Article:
{tag_pagetitle} - Prince's Operation Entrepreneur

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Former Saskatchewan sailor getting prepped to take different kinds of orders

Thursday, August 25, 2016
Regina Leader Post: Retirement does not always mean a life of leisure, and for many former members of Canada’s Armed Forces and the Royal Canadian Navy it means the start of a new line of work.

As a way to assist those transitioning from that life, the Prince’s Operation Entrepreneur program was created to provide former military members the tools they need to start their own businesses.

It was launched in 2012, in Quebec at the Universite Laval, and was so popular that it quickly expanded to the Paul J. Hill School of Business at the University of Regina. Since 2012, 0f the 250 business boot camp graduates, 160 have gone on to launch their own businesses. The seven-day bootcamp kicked off Sunday and this year’s 20 participants will graduate Saturday. 

This year, Dean Lehnert from Biggar decided to give the camp a try because he heard it was a good program.

He was not disappointed.

Lehnert said the days were packed with useful information about all the things he really needed to know; he would like to start his own catering company for special events.

A chef by trade, he has spent the past 32 years in the navy as a petty officer 1st class.

“I was the head cook for many vessels,” said Lehnert. 

He enlisted at the tender age of 19 and spent four years with the regular forces and the rest of his 32 years with the navy reserves all as a cook.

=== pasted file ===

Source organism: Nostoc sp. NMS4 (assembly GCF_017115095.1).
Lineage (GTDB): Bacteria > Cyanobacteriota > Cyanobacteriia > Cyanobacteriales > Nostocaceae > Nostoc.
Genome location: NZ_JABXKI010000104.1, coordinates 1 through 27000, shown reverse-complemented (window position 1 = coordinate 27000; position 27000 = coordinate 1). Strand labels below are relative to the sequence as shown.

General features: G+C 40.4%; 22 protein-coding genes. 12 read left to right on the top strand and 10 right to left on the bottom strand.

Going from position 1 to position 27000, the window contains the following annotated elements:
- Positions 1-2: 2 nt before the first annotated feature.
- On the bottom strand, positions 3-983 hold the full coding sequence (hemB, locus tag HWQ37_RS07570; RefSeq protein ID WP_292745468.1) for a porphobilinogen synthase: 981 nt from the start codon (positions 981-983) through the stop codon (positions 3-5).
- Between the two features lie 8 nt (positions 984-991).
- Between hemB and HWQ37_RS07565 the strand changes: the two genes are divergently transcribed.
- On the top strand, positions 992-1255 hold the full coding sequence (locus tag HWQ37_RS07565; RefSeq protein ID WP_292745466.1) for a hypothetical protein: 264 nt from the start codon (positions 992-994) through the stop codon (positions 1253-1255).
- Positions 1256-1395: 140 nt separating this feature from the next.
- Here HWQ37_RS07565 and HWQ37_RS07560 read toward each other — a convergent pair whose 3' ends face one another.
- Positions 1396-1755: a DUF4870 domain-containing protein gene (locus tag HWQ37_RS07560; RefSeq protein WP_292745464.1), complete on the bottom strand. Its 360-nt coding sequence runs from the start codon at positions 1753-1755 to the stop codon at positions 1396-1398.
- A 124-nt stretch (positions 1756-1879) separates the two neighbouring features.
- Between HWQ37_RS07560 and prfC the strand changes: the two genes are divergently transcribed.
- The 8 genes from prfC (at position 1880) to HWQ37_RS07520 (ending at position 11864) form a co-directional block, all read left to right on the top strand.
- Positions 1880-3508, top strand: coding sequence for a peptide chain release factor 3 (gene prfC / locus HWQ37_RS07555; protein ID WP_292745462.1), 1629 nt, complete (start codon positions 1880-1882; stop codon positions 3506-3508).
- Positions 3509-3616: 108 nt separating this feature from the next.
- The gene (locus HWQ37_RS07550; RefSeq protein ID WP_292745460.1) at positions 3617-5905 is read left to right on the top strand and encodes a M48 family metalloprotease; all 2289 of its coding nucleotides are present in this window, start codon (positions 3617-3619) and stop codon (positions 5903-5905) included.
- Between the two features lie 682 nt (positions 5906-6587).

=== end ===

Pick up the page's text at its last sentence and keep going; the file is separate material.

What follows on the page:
“I joined to be part of the armed forces, for a bit, to see what it was like. Then I went to the Middle East when they were doing peacekeeping over there. Then I came back and I basically took a contract with the reserves for government research as a cook on a ship.”

Lehnert said being with the navy provided him with an opportunity to travel around the world.

However, as the head cook, his job was always to establish and manage the kitchen and oversee the cooking in a constantly changing environment. 

“It was a whirlwind,” said Lehnert. “It was always an adventure, which is why I loved working for the armed forces.”

He retired in February and moved back to his home community of Biggar.

Lehnert knew he was not quite ready to hang up his apron for good and once he moved home, he realized the town was lacking food services.

However, he had no idea about how to start his own business, so that’s why he decided to head back to the classroom for a crash course in business.

Lehnert said he knows the basics of business, but also that there are no guarantees of success. He believes his business idea will be a success because the province has grown and changed.

He said one of the best parts was speed networking and learning how to connect with the business community. 

Lehnert said he would recommend the program to anyone retiring from the armed forces.


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